Why is my child tax credit lower this month?


The IRS said the delayed child tax credit payments in September mainly affected those who recently changed their information with the agency.

The IRS said Friday that a “technical glitch” prevented some eligible Americans from receiving the child tax credit advance payment on Sept. 15, but the payments are expected to arrive soon.

The agency said in a statement that it estimated that less than 2% of eligible beneficiaries did not receive their payment as expected last week. He said these were mostly people who recently updated their bank account information or address on the online child tax credit update portal.

The IRS also said the problem affected payments to married and jointly filing taxpayers, but only one of the spouses made a change in bank account or address.

“These people will receive their payments as early as Friday by direct deposit or in the next few days for those who receive checks by mail,” the IRS said.

Why is my child tax credit lower this month?

One of the questions several people were asking on Google on Friday is why their child tax credit payment in September was lower. The IRS was apparently aware of this and addressed it in the same statement.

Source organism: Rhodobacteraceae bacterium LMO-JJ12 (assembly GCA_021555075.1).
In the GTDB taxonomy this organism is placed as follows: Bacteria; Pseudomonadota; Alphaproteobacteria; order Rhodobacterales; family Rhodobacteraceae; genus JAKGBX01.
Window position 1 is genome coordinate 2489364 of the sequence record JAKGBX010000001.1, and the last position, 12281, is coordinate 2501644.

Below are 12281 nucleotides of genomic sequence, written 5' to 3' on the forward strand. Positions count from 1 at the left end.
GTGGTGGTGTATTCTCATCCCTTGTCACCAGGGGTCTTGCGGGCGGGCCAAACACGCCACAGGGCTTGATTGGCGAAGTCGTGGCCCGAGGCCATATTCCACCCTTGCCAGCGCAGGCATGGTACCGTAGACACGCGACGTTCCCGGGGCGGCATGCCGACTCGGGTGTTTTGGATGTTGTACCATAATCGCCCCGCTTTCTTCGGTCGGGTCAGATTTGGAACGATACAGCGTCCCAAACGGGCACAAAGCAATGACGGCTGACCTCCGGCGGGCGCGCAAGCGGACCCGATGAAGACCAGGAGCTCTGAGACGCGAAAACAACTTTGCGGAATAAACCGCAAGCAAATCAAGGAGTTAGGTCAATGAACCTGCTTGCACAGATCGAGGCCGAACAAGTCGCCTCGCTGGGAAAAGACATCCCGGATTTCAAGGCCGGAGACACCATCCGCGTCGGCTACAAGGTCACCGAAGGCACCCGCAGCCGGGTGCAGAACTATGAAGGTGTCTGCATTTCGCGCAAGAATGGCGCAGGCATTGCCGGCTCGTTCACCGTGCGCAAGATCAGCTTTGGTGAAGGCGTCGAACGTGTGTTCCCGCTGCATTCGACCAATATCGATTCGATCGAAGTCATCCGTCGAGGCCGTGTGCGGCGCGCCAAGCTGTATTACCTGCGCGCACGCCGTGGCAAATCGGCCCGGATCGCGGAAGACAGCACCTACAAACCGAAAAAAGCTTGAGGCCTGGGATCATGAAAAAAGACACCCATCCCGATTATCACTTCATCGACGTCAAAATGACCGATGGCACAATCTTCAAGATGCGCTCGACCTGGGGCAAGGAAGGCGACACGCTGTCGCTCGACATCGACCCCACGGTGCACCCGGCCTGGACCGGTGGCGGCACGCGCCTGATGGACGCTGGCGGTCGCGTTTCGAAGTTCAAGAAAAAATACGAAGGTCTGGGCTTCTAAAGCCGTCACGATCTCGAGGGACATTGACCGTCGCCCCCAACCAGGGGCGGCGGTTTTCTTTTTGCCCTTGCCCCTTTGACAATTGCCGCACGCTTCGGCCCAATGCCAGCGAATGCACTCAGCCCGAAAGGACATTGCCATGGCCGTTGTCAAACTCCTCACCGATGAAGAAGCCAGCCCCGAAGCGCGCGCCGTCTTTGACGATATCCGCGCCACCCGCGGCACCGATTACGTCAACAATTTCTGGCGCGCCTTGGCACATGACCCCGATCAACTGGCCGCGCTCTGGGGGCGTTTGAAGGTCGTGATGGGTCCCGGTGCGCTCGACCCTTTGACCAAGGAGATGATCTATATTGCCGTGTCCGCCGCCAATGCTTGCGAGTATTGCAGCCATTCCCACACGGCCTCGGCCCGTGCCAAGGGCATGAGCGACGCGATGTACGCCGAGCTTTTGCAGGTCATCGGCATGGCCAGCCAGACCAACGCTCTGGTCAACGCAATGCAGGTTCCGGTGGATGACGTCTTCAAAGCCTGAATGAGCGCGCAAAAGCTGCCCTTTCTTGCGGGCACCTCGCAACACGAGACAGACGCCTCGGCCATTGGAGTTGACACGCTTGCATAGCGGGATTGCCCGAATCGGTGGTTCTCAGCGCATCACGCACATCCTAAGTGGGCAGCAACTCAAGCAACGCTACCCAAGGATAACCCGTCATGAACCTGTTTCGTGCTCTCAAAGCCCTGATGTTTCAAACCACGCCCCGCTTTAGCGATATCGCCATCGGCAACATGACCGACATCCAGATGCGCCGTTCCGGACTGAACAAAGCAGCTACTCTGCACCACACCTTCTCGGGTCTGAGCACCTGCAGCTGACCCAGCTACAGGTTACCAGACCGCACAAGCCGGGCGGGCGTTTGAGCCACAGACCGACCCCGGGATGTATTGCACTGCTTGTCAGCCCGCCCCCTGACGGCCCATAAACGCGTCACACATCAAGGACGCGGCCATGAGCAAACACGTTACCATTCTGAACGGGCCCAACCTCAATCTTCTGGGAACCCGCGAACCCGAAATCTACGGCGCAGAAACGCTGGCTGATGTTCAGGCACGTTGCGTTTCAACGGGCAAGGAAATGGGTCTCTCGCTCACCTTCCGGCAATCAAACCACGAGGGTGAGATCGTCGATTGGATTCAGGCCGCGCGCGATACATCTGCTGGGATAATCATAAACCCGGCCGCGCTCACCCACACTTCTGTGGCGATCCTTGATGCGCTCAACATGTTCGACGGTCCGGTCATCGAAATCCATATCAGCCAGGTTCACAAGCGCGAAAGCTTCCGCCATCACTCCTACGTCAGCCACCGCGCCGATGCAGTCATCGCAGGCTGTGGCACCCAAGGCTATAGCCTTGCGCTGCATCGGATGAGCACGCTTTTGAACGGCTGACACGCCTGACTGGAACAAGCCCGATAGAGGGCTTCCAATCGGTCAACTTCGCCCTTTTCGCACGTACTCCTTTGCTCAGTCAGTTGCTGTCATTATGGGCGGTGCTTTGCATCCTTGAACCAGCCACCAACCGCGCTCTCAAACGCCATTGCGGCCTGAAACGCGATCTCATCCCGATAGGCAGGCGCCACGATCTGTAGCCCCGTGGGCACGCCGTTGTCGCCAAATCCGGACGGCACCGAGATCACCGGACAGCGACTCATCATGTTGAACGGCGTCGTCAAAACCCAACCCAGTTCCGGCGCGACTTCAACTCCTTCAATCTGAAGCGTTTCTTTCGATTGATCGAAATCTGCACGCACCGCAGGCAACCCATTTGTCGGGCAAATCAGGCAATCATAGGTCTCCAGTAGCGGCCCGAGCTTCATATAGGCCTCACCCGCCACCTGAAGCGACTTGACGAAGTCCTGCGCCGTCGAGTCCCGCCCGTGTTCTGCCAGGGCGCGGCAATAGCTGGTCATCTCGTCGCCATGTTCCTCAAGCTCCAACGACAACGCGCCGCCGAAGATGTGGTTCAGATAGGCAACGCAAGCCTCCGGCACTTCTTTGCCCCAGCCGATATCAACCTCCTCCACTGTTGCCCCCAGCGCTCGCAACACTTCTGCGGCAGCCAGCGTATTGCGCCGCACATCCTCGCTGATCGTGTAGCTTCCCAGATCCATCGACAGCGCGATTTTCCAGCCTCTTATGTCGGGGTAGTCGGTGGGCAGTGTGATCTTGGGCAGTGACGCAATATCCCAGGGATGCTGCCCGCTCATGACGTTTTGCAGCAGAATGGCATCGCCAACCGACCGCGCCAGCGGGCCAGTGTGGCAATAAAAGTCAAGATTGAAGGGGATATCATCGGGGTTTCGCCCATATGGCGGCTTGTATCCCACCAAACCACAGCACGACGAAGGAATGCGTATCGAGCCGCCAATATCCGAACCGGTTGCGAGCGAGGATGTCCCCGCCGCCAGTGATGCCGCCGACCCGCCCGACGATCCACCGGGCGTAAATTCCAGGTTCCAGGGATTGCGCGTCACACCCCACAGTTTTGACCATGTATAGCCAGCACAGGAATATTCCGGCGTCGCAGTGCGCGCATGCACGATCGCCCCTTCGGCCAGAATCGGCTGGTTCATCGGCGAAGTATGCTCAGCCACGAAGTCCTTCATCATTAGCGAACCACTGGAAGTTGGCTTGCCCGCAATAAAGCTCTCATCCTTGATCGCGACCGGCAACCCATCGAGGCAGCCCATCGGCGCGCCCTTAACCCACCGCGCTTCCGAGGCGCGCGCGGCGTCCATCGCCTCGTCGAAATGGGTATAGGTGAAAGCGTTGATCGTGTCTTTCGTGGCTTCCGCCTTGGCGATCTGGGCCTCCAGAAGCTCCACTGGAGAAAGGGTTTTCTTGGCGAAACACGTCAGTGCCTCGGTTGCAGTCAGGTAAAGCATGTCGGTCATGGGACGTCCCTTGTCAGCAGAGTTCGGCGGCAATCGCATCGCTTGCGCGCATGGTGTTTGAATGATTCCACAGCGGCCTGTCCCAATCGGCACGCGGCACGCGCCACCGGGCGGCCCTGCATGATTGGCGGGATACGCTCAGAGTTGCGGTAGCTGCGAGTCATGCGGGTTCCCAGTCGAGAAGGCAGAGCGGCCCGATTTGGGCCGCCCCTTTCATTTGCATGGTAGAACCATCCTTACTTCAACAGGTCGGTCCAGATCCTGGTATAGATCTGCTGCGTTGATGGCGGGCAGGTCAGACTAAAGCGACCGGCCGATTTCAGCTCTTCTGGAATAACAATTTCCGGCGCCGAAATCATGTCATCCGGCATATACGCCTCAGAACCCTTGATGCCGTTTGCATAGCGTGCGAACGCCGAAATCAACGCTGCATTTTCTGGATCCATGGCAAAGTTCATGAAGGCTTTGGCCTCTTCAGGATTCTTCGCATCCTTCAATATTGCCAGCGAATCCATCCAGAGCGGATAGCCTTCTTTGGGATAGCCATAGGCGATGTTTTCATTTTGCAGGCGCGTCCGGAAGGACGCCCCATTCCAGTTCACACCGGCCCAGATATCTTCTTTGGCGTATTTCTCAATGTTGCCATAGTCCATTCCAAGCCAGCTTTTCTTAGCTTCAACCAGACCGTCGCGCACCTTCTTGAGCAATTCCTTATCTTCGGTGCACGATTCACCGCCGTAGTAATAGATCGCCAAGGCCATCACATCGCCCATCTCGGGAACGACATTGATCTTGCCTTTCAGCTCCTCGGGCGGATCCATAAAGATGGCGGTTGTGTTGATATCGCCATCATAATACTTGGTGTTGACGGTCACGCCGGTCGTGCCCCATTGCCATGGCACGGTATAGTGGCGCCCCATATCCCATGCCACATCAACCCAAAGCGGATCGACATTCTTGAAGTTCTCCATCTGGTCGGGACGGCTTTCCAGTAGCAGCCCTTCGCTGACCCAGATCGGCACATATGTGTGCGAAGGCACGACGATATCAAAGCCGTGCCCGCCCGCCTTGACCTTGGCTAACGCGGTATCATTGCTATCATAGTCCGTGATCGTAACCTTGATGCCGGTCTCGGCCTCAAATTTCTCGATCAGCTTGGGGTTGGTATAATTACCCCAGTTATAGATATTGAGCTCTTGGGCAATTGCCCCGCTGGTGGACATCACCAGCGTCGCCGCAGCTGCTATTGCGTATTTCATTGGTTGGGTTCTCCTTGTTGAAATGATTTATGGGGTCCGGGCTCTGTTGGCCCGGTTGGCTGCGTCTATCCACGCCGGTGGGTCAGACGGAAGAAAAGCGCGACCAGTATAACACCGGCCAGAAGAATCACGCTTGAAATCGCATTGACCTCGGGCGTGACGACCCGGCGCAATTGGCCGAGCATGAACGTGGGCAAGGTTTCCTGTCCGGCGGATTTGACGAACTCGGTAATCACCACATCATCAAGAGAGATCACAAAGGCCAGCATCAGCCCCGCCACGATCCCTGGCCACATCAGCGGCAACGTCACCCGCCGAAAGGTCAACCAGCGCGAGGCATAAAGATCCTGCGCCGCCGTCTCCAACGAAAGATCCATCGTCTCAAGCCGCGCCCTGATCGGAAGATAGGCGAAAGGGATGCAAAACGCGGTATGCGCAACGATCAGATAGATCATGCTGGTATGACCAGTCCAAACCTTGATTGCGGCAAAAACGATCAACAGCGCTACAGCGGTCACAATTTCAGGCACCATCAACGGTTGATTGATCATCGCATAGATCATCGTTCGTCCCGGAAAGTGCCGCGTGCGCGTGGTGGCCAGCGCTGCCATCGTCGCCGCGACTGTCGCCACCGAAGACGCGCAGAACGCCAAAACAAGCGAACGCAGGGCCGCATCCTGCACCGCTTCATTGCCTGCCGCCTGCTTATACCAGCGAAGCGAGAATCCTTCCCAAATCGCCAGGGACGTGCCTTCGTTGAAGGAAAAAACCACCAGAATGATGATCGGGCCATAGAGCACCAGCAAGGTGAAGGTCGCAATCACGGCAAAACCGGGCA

“There are several reasons why people may see a different amount than they expected,” the IRS said. “If only one spouse changes address or bank account, half of the other spouse could go to the old address or to the old bank account. In these cases, the full payment will still be distributed.”

The agency said if a tax return was recently processed, it could also change the amount received. The credit goes to eligible Americans who filed a 2019 or 2020 tax return or to those who are not required to file but have used the online tool for non-filers.

“We encourage people to check the IRS CTC update portal for the latest payment information,” the IRS said.

The deadline to go online and opt out of payment on October 15 is 11:59 p.m. ET on October 4.

What is the child tax credit?

The credit is $ 3,600 per year for children under 6 and $ 3,000 for children 6 to 17 years old. Eligible families who do not opt ​​out will receive $ 300 per month for each child under 6 and $ 250 per older child.

Benefits begin to disappear at incomes of $ 75,000 for individuals, $ 112,500 for heads of households and $ 150,000 for married couples. Families with incomes of no more than $ 200,000 for individuals and $ 400,000 for married couples can still receive the previous credit of $ 2,000.

In the past, eligible families were granted credit after filing their taxes, either as a lump sum payment or as a credit against taxes owed. But now six months of payments are advanced monthly until the end of the year. A beneficiary receives the second half when he files his taxes.

The expanded child tax credit, which was passed as part of the US bailout’s COVID relief bill in March, is set to expire after a year, although President Joe Biden has offered to extend it until ‘in 2025 and wants it to be made permanent.

The Associated Press contributed to this report.


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